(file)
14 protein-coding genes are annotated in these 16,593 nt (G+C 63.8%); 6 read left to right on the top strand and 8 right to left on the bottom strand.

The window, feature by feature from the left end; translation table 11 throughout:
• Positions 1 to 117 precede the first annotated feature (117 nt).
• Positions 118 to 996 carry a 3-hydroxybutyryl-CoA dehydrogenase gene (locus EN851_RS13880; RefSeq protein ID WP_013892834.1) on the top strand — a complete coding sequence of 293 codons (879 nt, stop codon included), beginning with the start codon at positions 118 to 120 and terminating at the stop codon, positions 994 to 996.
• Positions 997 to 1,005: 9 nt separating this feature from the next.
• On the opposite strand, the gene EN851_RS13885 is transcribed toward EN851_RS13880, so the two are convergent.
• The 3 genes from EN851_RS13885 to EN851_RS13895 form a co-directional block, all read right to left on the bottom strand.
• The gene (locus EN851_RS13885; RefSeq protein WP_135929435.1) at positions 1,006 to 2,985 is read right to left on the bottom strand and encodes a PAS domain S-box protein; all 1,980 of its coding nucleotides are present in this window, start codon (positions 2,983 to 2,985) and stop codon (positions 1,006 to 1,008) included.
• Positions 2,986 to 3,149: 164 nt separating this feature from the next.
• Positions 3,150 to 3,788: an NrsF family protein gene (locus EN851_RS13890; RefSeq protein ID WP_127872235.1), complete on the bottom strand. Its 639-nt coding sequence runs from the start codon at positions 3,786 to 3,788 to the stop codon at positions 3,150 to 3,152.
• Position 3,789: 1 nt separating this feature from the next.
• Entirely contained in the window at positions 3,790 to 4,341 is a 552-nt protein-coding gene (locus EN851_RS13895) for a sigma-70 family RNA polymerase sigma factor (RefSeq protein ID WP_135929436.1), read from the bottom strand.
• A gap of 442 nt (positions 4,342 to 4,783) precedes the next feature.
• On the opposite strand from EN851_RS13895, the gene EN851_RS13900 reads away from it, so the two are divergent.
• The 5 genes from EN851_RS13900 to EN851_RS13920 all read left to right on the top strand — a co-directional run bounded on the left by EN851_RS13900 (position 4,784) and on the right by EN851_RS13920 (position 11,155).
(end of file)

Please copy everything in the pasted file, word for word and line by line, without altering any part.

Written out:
14 protein-coding genes are annotated in these 16,593 nt (G+C 63.8%); 6 read left to right on the top strand and 8 right to left on the bottom strand.

The window, feature by feature from the left end; translation table 11 throughout:
• Positions 1 to 117 precede the first annotated feature (117 nt).
• Positions 118 to 996 carry a 3-hydroxybutyryl-CoA dehydrogenase gene (locus EN851_RS13880; RefSeq protein ID WP_013892834.1) on the top strand — a complete coding sequence of 293 codons (879 nt, stop codon included), beginning with the start codon at positions 118 to 120 and terminating at the stop codon, positions 994 to 996.
• Positions 997 to 1,005: 9 nt separating this feature from the next.
• On the opposite strand, the gene EN851_RS13885 is transcribed toward EN851_RS13880, so the two are convergent.
• The 3 genes from EN851_RS13885 to EN851_RS13895 form a co-directional block, all read right to left on the bottom strand.
• The gene (locus EN851_RS13885; RefSeq protein WP_135929435.1) at positions 1,006 to 2,985 is read right to left on the bottom strand and encodes a PAS domain S-box protein; all 1,980 of its coding nucleotides are present in this window, start codon (positions 2,983 to 2,985) and stop codon (positions 1,006 to 1,008) included.
• Positions 2,986 to 3,149: 164 nt separating this feature from the next.
• Positions 3,150 to 3,788: an NrsF family protein gene (locus EN851_RS13890; RefSeq protein ID WP_127872235.1), complete on the bottom strand. Its 639-nt coding sequence runs from the start codon at positions 3,786 to 3,788 to the stop codon at positions 3,150 to 3,152.
• Position 3,789: 1 nt separating this feature from the next.
• Entirely contained in the window at positions 3,790 to 4,341 is a 552-nt protein-coding gene (locus EN851_RS13895) for a sigma-70 family RNA polymerase sigma factor (RefSeq protein ID WP_135929436.1), read from the bottom strand.
• A gap of 442 nt (positions 4,342 to 4,783) precedes the next feature.
• On the opposite strand from EN851_RS13895, the gene EN851_RS13900 reads away from it, so the two are divergent.
• The 5 genes from EN851_RS13900 to EN851_RS13920 all read left to right on the top strand — a co-directional run bounded on the left by EN851_RS13900 (position 4,784) and on the right by EN851_RS13920 (position 11,155).